Air quality slips in Delhi, National Capital Region and several places across north India
Air quality turned worse on October 28, 2019 — the day after Diwali — as the day progressed in and around Delhi.
Around noon, the count of particulate matter (PM) 2.5 was above 400 microgam per cubic metre in all but one monitoring station (Gurugram), according to SAFAR, a body under the Union Ministry of Earth Sciences. At Delhi University, the PM 2.5 count was at 740 microgam / cubic metre.
The safe level for a 24-hour period is 60 microgram / cubic metre. PM 10 levels were also up to similar levels.
SAFAR had warned that lighting up even half the fire crackers than in 2018 could pull down AQI to ‘severe’ in Delhi NCR. Ordinary fire-crackers were banned this Diwali and only QR-coded green crackers were to be allowed. The ban though was flouted.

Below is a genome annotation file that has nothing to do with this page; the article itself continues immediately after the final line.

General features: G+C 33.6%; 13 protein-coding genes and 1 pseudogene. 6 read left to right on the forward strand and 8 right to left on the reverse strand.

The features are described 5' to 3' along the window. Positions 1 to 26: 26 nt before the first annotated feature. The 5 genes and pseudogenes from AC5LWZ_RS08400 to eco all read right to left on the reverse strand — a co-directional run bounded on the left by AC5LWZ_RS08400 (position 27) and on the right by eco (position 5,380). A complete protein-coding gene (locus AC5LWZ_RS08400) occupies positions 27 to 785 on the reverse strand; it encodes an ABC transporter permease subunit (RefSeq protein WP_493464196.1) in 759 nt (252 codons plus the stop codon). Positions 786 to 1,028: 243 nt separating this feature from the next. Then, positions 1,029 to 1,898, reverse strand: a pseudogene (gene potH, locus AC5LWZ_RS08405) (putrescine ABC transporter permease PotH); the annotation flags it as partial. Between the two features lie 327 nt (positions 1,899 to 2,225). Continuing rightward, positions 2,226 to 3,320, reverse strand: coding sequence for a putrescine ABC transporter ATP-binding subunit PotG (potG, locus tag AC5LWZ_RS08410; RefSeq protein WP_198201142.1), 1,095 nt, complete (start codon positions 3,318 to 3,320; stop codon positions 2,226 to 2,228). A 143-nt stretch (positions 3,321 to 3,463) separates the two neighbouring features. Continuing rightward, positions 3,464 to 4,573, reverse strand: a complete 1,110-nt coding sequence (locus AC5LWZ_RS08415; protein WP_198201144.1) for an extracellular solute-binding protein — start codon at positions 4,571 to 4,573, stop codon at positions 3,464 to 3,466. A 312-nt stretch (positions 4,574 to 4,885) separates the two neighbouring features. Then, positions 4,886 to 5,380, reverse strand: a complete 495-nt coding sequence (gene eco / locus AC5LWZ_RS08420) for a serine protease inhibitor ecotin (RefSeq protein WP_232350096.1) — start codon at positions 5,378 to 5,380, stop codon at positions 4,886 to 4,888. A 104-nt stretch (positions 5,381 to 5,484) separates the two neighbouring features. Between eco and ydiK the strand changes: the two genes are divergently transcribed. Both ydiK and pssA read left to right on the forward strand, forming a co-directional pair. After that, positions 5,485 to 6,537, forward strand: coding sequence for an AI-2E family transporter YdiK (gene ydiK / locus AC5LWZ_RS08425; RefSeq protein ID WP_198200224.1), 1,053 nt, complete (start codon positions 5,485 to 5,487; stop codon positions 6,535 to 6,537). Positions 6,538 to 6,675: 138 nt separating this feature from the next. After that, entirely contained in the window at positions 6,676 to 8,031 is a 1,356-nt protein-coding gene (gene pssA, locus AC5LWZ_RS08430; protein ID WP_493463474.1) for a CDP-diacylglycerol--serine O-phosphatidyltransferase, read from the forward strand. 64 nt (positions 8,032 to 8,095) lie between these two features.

Poor air quality persisted in across north India, according to private weather data provider aqi.in. Several cities in Punjab, Haryana, Uttar Pradesh and Uttar Pradesh showed worrying readings. Muzzaffarnagar in western UP was at particularly bad. Many such locations are usual suspects for agricultural stubble burning, a major factor inducing air pollution.
Whether or not the air quality in the north will improve soon will depend on meteorological factors such as wind and moisture.
Other parts of the country were largely unaffected. Major cities such as Mumbai, Kolkata, Chennai and Bengaluru showed relatively much safer AQI readings, not crossing 200. In many places it was below 100. A reading below 50 is considered ‘good’.
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